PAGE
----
Zimbabwean woman’s story sheds light on importance of maternal health
The smile on the face of Cathrine Sanhanga belies the heartbreak she has faced. Born in the village of Zindi in eastern Zimbabwe, she was married at age 14. Almost immediately she started having babies–and losing them.
In all Sanhanga delivered 11 children. 8 died before reaching the age of two, mostly of malaria, measles and diarrhea. She admits to knowing nothing about how to protect her babies from the maladies that took them from her.
“It’s so painful, so much so that at times I can’t believe it,” she said through a translator.
Sanhanga was speaking at an event sponsored by the international development organization Plan Canada in advance of a summit on maternal health in Toronto, Saving Every Woman Every Child: Within Arm’s Reach. Prime Minister Stephen Harper called the summit as a follow-up to an initiative announced at the Muskoka G-8 summit in 2010 in which Canada pledged $2.85 billion towards maternal health programs.
Cathrine Sanhanga is a human face representing awful statistics. Every year almost 293-thousand women worldwide die during pregnancy and childbirth. About 6.6 million children succumb annually to preventable disease.
As bad as they are, those numbers have been roughly cut in half since 1990.
Rosemary McCarney, CEO of Plan Canada, says the Muskoka initiative has helped make further improvements.
“It’s leading to clear, validated results that show tangible progress on the ground already,” she said.
Ottawa’s money allowed Plan to expand programs in five countries: Bangladesh, Ethiopia, Ghana, Mali and Zimbabwe.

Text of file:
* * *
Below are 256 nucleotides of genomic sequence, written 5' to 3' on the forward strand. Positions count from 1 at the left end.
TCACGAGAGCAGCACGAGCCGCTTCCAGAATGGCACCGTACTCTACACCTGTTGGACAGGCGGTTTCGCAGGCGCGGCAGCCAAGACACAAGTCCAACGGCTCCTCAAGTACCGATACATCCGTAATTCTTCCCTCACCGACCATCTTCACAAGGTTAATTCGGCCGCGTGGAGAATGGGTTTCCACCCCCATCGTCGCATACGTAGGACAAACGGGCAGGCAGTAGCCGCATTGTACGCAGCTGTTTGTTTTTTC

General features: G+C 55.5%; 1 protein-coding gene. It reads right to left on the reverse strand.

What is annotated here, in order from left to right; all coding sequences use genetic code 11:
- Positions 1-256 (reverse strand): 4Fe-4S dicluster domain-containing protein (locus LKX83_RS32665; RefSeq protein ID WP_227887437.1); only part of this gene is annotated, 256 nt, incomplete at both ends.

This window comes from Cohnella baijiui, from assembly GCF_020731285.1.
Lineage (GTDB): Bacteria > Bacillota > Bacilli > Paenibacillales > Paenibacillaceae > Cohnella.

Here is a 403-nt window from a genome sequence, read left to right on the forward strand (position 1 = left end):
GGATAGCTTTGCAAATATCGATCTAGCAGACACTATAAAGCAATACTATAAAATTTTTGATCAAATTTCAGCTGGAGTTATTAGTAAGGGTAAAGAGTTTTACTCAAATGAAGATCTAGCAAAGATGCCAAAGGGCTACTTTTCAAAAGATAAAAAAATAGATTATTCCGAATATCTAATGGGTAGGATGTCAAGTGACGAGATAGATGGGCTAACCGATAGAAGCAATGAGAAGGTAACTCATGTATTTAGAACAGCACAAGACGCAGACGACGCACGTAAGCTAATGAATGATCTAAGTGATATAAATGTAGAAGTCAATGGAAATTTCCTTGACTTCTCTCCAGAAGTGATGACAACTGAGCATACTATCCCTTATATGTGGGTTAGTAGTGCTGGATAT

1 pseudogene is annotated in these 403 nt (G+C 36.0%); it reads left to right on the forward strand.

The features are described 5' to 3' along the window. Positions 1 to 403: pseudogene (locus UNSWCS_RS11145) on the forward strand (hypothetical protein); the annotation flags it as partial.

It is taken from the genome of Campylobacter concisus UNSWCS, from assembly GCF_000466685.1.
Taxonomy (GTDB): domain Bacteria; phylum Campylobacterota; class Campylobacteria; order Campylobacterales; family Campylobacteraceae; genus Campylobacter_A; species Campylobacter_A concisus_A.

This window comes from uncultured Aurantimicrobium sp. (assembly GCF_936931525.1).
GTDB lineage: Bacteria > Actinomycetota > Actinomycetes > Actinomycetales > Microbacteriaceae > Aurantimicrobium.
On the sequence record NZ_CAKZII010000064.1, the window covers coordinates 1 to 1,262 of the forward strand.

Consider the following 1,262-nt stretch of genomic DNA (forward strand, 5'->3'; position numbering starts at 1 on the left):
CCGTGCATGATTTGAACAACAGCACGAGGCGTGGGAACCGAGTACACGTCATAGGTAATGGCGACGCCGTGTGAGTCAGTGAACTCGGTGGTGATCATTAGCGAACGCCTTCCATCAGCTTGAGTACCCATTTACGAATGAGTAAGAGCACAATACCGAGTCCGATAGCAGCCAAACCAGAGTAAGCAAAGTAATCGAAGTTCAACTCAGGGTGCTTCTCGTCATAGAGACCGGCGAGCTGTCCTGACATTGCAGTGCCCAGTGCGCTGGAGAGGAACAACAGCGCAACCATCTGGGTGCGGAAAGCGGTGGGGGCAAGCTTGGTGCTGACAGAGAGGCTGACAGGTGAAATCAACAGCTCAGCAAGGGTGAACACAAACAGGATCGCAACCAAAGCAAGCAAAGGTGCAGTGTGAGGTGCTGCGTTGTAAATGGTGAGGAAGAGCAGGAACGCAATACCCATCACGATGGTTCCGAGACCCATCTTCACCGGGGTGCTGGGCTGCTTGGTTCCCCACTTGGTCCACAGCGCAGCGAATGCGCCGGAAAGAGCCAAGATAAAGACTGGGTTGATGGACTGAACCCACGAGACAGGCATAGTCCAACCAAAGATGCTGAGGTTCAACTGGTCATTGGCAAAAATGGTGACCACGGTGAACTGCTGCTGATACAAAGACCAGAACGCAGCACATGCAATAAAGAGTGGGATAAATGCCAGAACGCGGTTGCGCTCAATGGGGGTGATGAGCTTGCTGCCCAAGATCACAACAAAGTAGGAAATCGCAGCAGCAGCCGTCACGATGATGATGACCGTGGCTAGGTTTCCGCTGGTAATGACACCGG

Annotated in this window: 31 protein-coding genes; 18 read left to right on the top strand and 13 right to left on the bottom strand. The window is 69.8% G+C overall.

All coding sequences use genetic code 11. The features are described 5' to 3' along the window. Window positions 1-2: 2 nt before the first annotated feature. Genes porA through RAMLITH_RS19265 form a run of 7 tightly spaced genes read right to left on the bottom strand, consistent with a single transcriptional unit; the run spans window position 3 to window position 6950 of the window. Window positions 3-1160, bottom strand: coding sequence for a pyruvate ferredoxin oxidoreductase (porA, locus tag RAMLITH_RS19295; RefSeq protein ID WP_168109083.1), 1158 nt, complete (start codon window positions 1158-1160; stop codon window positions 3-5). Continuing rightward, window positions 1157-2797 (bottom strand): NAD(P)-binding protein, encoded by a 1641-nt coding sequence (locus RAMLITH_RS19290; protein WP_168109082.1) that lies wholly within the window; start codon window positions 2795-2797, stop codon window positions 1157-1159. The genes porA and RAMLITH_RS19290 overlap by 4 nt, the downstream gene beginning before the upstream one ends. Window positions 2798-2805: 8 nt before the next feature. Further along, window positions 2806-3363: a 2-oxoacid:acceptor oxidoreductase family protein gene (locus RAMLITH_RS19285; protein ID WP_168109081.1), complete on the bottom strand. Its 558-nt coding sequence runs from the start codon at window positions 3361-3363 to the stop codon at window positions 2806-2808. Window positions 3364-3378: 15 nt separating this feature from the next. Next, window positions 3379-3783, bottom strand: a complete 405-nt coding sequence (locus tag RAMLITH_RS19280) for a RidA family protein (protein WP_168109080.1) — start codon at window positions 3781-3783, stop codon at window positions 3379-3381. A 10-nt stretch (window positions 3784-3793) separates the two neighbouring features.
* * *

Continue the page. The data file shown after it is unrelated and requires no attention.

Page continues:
Angeline Gwasir, a Zimbabwean nurse and midwife, explained how health workers are being deployed into rural villages, encouraging expectant mothers to come into clinics to give birth rather than risking potentially unsanitary conditions at home.
“It’s a big difference,” said Gwasir. “More and more mothers are delivering in the institutions.”
The Harper government has made maternal health the centrepiece of its international development programs. Participating NGOs give it good reviews.
The President of World Vision Canada Dave Toycen said the Muskoka Initiative raised $40 billion worldwide.
“There’s just more attention being paid, not just at doing things but accountability and measurement,” he said.
Toycen said measuring true progress remains difficult, especially given that many of the women and children most in need are the most difficult to reach—in war torn nations like Congo and Afghanistan.
Critics say the maternal health initiative ignores a key element: access to family planning and abortion, and they blame the influence of the Conservative Party’s base. The McLeod Group, an Ottawa-based organization of former civil servants, recently posted a blog calling the Muskoka Inititiative “grandstanding”, alleging that “it also conceals our cuts on family planning and access to safe abortion.”
For Cathrine Sanhanga, though, the new money from Canada has made a difference in her life. She said she now has a better idea of how to care for her three surviving children and is in training to teach other mothers, giving them the benefit of her hard-won lessons.
© Shaw Media, 2014